This week’s apostle is St. Bartholomew. Well, actually, he’s only called “Bartholomew” in the lists of the apostles in the synoptic Gospels (Matthew, Mark, and Luke). In the Gospel of John, which tells us the most about him, he is named “Nathanael”. I guess they called him “Bartholomew” for short…
So Nathanael was from Cana, where Jesus performed his first miracle at the wedding feast, and he was summoned to Jesus by St. Philip, who we discussed last week. Upon meeting Jesus, Nathanael asked Jesus how he knew him, to which Jesus responded “Before Philip called you, I saw you under the fig tree.” Now, I’m guessing that Jesus wasn’t ten feet away from the fig tree at the time, because this had a huge effect on Nathanael. We don’t know the significance of the fig tree, but apparently, it was a decisive moment in Nathanael’s life. He exclaimed, “You are the Son of God! You are the King of Israel!” Jesus responds in a way fitting for the beginning of Nathanael’s journey: “Do you believe because I told you that I saw you under the fig tree? You will see greater things than this.”
And indeed that was true. St. Bartholomew/Nathanael was a witness to the Resurrection, when Jesus appeared near the Sea of Tiberius while they were fishing. After that, things get a little confusing.
What did St. Bartholomew do after the Resurrection? It depends who you ask. Two ancient sources, Eusebius of Caesarea (the famous Church historian) and St. Jerome, had Bartholomew preaching in India. Whereas St. Thomas went to the southeast of India near Mylapore, tradition says that St. Bartholomew went to the western coast of India, near the present-day Mumbai. It was there that he supposedly left a copy of the Gospel of Matthew.
Other traditions hold that St. Bartholomew went to Ethiopia, Mesopotamia, Parthia (present-day Iran), and Lycaonia (central Turkey). And apparently, he went to Hierapolis with St. Philip, as we heard last week. One of the more popular and widespread traditions of St. Bartholomew is that he went to Armenia (in present-day…Armenia), an area that is traditionally very strongly Christian. He converted Polymius, who was the king of Armenia, but this wasn’t popular with the king’s brother, who ordered Bartholomew to be tortured and executed.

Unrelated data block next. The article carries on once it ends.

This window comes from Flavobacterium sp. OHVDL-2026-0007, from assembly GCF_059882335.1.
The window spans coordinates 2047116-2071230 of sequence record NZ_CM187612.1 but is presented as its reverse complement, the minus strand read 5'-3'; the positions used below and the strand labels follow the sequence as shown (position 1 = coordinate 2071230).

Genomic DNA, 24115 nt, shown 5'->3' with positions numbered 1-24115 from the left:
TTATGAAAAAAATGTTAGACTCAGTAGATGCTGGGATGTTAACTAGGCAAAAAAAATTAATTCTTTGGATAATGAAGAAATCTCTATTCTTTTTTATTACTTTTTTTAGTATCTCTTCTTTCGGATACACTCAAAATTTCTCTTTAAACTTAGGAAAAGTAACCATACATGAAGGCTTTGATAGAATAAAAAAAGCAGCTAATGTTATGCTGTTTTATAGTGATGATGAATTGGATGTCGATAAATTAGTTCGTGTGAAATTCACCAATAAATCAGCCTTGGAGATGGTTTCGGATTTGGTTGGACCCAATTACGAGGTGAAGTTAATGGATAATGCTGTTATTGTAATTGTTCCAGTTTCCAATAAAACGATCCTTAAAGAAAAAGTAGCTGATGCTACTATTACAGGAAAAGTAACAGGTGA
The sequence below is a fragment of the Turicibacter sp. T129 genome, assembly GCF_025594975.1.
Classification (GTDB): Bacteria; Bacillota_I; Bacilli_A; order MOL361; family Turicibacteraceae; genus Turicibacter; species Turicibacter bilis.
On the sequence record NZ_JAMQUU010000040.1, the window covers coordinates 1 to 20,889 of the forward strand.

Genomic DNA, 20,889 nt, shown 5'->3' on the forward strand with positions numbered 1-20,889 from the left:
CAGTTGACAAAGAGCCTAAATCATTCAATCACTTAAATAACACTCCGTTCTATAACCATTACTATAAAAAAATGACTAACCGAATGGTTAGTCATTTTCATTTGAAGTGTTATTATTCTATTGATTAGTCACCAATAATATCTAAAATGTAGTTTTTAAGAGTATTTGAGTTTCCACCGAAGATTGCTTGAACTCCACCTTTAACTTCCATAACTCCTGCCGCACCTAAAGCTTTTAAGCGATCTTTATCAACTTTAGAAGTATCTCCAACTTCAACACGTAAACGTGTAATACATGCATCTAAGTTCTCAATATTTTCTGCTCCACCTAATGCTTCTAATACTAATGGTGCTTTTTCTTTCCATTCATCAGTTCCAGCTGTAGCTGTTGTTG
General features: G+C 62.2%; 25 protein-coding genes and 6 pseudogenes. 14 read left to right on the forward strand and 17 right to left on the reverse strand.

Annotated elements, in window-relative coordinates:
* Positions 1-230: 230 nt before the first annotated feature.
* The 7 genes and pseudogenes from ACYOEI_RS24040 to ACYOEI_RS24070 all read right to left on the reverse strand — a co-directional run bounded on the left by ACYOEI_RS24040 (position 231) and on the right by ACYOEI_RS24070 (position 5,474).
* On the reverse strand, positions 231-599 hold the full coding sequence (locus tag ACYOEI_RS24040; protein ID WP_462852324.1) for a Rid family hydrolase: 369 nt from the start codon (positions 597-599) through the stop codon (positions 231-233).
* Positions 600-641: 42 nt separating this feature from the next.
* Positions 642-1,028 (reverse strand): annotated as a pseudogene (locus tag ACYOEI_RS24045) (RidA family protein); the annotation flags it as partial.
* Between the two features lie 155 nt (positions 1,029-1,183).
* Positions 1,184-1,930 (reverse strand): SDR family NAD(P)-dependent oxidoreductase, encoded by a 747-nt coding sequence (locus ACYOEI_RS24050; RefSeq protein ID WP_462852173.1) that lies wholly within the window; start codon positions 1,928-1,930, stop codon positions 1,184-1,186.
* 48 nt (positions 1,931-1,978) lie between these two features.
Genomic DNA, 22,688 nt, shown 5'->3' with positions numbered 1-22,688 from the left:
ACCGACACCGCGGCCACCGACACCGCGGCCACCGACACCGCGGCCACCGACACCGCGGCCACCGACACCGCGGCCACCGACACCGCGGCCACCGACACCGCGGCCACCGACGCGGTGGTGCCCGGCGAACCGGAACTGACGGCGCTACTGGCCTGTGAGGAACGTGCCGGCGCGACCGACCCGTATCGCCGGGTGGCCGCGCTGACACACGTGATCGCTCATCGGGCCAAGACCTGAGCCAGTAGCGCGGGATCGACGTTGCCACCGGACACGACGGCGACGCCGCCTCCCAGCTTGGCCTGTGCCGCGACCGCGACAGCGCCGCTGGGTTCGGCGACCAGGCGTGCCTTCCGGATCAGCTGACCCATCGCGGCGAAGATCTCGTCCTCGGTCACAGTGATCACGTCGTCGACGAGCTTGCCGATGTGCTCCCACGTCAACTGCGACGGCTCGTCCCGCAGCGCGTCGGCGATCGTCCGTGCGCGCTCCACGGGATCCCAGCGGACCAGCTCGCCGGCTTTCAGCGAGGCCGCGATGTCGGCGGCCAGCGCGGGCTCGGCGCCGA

Tradition holds that St. Bartholomew was martyred by being flayed alive and crucified. In the Sistine Chapel, Michelangelo depicts St. Bartholomew with the other apostles, holding his own skin in his left hand! His relics were eventually moved to the Church of St. Bartholomew on the Tiber Island in Rome, where they can be venerated today.
Back to his call, one of the first things that Bartholomew/Nathanael said when Philip tried to introduce him to Jesus was, “Can anything good come from Nazareth?” Basically, he was making fun of Jesus for being a hillbilly from the country! The great Messiah couldn’t possibly be from there, could he? The Messiah wasn’t really living up to Nathanael’s expectations. But Jesus was found in the very place he least expected him. How true is that for us? Many times we place our own expectations of Jesus in the way of our faith – what he should do for us, what we should receive from him, how he is supposed to work in our lives. It takes a real act of faith and docility to put aside our own expectations and follow, but that is what a disciple does. Let’s pray for the intercession of St. Bartholomew to be able to follow Jesus more closely, even when he does what we least expect!